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From the Pastor 02/11/18

Can you believe it? This Wednesday is Ash Wednesday and the beginning of Lent. Ash Wednesday is one of the most popular and important holy days in the liturgical calendar, although it is not a Holy Day of Obligation. Ash Wednesday opens Lent, a season of fasting and prayer. Ash Wednesday takes place 46 days before Easter Sunday. Ash Wednesday comes from the ancient Jewish tradition of penance and fasting. The practice includes the wearing of ashes on the head. The ashes symbolize the dust from which God made us. As the priest applies the ashes to a person’s forehead, he speaks the words: “Remember that you are dust, and to dust you shall return.” Alternatively, the priest may speak the words, “Repent and believe in the Gospel.”

Ashes also symbolize grief, in this case, grief that we have sinned and caused division from God. Writings from the second-century Church refer to the wearing of ashes as a sign of penance. Priests administer ashes during Mass and all are invited to accept the ashes as a visible symbol of penance. All are welcome to receive the ashes. The ashes are made from blessed palm branches, taken from the previous year’s Palm Sunday Mass.

It is important to remember that Ash Wednesday is a day of penitential prayer, abstinence from meat, and fasting. Some faithful take the rest of the day off work and remain home. In some cases, ashes may be delivered by a priest or a family member to those who are sick or shut-in.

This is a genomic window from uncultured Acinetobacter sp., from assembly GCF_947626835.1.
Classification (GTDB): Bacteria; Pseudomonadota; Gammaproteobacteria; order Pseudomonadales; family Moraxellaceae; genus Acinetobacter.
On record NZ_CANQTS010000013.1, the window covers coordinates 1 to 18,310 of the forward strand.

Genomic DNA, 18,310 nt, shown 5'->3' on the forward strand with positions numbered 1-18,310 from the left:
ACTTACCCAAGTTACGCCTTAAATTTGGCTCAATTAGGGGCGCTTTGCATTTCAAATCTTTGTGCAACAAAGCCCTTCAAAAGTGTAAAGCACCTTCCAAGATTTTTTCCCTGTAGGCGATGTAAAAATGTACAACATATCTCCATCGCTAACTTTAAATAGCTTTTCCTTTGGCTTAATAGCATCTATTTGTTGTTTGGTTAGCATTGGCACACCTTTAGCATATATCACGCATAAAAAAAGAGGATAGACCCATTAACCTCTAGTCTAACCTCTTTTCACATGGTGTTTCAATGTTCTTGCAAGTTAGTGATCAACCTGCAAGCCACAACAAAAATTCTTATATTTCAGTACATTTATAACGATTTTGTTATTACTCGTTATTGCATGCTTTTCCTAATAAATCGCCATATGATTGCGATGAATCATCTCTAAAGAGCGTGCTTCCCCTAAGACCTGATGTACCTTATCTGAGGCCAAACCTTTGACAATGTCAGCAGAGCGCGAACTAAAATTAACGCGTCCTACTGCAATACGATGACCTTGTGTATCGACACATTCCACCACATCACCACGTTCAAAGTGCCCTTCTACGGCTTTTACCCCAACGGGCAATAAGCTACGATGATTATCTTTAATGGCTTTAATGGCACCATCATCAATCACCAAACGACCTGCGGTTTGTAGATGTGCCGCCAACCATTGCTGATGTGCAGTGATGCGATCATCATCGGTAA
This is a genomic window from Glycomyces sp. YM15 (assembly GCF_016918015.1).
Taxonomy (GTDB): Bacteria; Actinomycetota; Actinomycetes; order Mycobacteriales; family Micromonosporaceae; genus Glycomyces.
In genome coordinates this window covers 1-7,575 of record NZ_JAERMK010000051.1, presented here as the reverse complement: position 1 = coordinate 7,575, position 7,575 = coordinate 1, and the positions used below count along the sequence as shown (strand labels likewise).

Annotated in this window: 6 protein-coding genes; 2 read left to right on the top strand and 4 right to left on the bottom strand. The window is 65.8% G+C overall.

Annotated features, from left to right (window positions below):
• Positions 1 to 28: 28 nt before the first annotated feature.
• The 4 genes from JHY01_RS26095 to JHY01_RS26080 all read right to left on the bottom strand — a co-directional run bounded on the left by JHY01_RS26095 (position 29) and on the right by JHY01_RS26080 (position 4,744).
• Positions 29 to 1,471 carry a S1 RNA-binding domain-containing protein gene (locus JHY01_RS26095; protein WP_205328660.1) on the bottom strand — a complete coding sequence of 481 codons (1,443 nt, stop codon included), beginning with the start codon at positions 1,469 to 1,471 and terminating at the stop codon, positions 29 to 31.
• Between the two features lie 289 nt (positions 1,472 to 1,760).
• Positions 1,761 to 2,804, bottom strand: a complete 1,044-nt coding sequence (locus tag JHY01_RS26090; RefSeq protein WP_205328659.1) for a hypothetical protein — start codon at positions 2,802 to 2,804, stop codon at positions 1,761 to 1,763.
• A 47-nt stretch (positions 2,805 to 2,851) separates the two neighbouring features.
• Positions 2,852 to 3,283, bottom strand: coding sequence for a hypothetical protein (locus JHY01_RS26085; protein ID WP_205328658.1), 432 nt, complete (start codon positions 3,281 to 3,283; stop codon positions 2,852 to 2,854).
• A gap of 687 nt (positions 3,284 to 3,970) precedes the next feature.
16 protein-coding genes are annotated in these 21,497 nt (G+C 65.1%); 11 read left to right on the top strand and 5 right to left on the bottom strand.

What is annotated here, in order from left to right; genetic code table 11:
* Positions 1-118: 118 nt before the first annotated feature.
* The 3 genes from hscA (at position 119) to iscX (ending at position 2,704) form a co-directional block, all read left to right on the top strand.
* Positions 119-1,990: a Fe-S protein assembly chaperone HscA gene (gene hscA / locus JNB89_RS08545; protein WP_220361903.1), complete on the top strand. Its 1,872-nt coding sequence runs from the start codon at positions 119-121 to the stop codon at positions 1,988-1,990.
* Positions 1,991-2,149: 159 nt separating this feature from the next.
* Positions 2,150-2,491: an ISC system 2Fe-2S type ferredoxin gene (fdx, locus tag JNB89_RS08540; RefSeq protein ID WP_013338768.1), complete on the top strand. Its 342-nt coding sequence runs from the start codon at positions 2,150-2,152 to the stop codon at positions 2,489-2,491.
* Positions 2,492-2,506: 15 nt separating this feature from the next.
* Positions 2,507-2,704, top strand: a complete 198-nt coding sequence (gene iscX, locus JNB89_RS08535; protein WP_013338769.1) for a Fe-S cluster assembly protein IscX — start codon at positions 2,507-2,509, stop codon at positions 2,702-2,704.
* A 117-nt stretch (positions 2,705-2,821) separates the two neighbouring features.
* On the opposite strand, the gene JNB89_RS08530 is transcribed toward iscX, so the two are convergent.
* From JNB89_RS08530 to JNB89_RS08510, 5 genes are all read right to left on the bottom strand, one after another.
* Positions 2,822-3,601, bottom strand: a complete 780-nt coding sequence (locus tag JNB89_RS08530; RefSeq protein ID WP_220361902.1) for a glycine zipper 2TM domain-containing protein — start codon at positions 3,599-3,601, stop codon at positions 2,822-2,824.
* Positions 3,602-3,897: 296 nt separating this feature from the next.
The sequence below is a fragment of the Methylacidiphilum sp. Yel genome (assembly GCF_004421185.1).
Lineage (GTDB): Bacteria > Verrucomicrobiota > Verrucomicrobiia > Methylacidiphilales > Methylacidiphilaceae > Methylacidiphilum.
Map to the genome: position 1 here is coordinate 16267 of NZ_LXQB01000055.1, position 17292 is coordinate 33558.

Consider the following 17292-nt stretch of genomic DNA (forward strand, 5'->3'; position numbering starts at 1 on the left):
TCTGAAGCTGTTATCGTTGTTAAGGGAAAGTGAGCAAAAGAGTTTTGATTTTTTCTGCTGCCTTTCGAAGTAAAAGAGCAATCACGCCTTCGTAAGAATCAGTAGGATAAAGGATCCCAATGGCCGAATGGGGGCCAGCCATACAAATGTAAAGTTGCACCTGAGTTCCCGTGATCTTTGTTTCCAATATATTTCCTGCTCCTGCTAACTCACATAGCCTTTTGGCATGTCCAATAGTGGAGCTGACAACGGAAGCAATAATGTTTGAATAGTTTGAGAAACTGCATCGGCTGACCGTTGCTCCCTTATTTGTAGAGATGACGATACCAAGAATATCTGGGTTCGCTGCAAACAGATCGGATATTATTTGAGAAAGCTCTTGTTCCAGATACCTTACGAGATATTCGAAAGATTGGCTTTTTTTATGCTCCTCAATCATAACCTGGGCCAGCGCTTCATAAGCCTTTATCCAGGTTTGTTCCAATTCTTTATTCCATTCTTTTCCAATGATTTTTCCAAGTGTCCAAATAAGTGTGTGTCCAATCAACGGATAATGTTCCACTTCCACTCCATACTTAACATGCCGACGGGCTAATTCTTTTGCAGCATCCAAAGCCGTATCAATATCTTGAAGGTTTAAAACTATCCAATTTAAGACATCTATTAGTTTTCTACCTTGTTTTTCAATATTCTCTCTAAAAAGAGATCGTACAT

Ash Wednesday marks the beginning of the season of Lent. It is a season of penance, reflection, and fasting which prepares us for Christ’s Resurrection on Easter Sunday, through which we attain redemption.

Following the example of the Ninevites, who did penance in sackcloth and ashes, our foreheads are marked with ashes to humble our hearts and reminds us that life passes away on earth. We remember this when we are told, “Remember, Man is dust, and unto dust you shall return.” Ashes are a symbol of penance made sacramental by the blessing of the Church, and they help us develop a spirit of humility and sacrifice.

The distribution of ashes comes from a ceremony of ages past. Christians who had committed grave faults performed public penance. On Ash Wednesday, the Bishop blessed the hair shirts which they were to wear during the forty days of penance, and sprinkled over them ashes made from the palms from the previous year. Then, while the faithful recited the Seven Penitential Psalms, the penitents were turned out of the church because of their sins ― just as Adam, the first man, was turned out of Paradise because of his disobedience. The penitents did not enter the church again until Maundy Thursday of Holy Week after having won reconciliation by the toil of forty days’ penance and sacramental absolution. Later, all Christians, whether public or secret penitents, came to receive ashes out of devotion. In earlier times, the distribution of ashes was followed by a penitential procession.

The ashes are made from the blessed palms used in the Palm Sunday celebration of the previous year. The ashes are christened with Holy Water and are scented by exposure to incense. While the ashes symbolize penance and contrition, they are also a reminder that God is gracious and merciful to those who call on Him with repentant hearts. His Divine mercy is of utmost importance during the season of Lent, and the Church calls on us to seek that mercy during the entire Lenten season with reflection, prayer, and penance.

A blessed week to all,

Rev. André-Joseph LaCasse, O.P., Pastor

Provincial Visitation
We are happy to welcome back our former pastor and present provincial to St. Gertrude Priory. Fr. Ken Letoile, O.P. will be with the Dominican Community February 15-21. Fr. Ken will be celebrating the 9:30am Conventual Mass on Sunday, February 18. Please warmly welcome the provincial back to St. Gertrude.